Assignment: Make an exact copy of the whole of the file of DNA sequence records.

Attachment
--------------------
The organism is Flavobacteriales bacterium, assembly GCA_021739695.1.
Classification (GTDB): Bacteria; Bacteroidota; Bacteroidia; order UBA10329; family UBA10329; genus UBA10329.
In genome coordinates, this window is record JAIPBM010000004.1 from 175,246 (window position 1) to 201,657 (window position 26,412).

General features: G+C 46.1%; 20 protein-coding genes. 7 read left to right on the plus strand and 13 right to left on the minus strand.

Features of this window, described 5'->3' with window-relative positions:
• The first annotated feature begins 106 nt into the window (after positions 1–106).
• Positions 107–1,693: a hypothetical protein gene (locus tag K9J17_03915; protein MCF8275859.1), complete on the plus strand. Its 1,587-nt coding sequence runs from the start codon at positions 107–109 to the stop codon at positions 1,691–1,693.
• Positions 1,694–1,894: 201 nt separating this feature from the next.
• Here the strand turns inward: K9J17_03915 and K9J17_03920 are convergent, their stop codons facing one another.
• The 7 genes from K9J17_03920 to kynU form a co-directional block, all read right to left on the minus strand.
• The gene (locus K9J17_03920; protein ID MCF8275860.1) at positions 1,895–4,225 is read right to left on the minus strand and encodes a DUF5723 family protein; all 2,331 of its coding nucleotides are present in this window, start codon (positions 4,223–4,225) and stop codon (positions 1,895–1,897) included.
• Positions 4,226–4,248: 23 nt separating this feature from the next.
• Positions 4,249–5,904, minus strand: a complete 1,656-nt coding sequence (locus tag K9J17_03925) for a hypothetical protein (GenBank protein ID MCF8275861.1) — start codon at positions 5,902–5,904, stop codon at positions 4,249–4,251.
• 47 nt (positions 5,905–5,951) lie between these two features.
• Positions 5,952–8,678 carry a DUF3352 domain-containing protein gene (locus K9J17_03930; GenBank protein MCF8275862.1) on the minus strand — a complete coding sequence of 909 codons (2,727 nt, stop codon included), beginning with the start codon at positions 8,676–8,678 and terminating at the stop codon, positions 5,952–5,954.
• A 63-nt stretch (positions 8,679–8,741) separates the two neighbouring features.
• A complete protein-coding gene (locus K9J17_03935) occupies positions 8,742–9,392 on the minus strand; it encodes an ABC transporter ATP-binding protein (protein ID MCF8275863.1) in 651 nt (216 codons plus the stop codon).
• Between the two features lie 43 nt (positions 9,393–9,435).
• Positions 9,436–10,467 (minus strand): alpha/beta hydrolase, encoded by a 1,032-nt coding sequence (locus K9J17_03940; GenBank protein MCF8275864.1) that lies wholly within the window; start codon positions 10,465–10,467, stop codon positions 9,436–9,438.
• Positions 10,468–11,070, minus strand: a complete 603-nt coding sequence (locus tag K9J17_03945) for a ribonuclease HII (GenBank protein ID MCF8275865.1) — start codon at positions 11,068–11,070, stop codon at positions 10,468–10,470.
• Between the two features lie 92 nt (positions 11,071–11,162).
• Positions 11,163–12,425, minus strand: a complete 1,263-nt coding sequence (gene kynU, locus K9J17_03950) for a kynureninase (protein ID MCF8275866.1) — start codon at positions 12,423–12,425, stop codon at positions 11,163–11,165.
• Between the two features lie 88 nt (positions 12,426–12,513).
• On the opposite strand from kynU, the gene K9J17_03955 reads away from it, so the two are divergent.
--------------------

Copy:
The organism is Flavobacteriales bacterium, assembly GCA_021739695.1.
Classification (GTDB): Bacteria; Bacteroidota; Bacteroidia; order UBA10329; family UBA10329; genus UBA10329.
In genome coordinates, this window is record JAIPBM010000004.1 from 175,246 (window position 1) to 201,657 (window position 26,412).

General features: G+C 46.1%; 20 protein-coding genes. 7 read left to right on the plus strand and 13 right to left on the minus strand.

Features of this window, described 5'->3' with window-relative positions:
• The first annotated feature begins 106 nt into the window (after positions 1–106).
• Positions 107–1,693: a hypothetical protein gene (locus tag K9J17_03915; protein MCF8275859.1), complete on the plus strand. Its 1,587-nt coding sequence runs from the start codon at positions 107–109 to the stop codon at positions 1,691–1,693.
• Positions 1,694–1,894: 201 nt separating this feature from the next.
• Here the strand turns inward: K9J17_03915 and K9J17_03920 are convergent, their stop codons facing one another.
• The 7 genes from K9J17_03920 to kynU form a co-directional block, all read right to left on the minus strand.
• The gene (locus K9J17_03920; protein ID MCF8275860.1) at positions 1,895–4,225 is read right to left on the minus strand and encodes a DUF5723 family protein; all 2,331 of its coding nucleotides are present in this window, start codon (positions 4,223–4,225) and stop codon (positions 1,895–1,897) included.
• Positions 4,226–4,248: 23 nt separating this feature from the next.
• Positions 4,249–5,904, minus strand: a complete 1,656-nt coding sequence (locus tag K9J17_03925) for a hypothetical protein (GenBank protein ID MCF8275861.1) — start codon at positions 5,902–5,904, stop codon at positions 4,249–4,251.
• 47 nt (positions 5,905–5,951) lie between these two features.
• Positions 5,952–8,678 carry a DUF3352 domain-containing protein gene (locus K9J17_03930; GenBank protein MCF8275862.1) on the minus strand — a complete coding sequence of 909 codons (2,727 nt, stop codon included), beginning with the start codon at positions 8,676–8,678 and terminating at the stop codon, positions 5,952–5,954.
• A 63-nt stretch (positions 8,679–8,741) separates the two neighbouring features.
• A complete protein-coding gene (locus K9J17_03935) occupies positions 8,742–9,392 on the minus strand; it encodes an ABC transporter ATP-binding protein (protein ID MCF8275863.1) in 651 nt (216 codons plus the stop codon).
• Between the two features lie 43 nt (positions 9,393–9,435).
• Positions 9,436–10,467 (minus strand): alpha/beta hydrolase, encoded by a 1,032-nt coding sequence (locus K9J17_03940; GenBank protein MCF8275864.1) that lies wholly within the window; start codon positions 10,465–10,467, stop codon positions 9,436–9,438.
• Positions 10,468–11,070, minus strand: a complete 603-nt coding sequence (locus tag K9J17_03945) for a ribonuclease HII (GenBank protein ID MCF8275865.1) — start codon at positions 11,068–11,070, stop codon at positions 10,468–10,470.
• Between the two features lie 92 nt (positions 11,071–11,162).
• Positions 11,163–12,425, minus strand: a complete 1,263-nt coding sequence (gene kynU, locus K9J17_03950) for a kynureninase (protein ID MCF8275866.1) — start codon at positions 12,423–12,425, stop codon at positions 11,163–11,165.
• Between the two features lie 88 nt (positions 12,426–12,513).
• On the opposite strand from kynU, the gene K9J17_03955 reads away from it, so the two are divergent.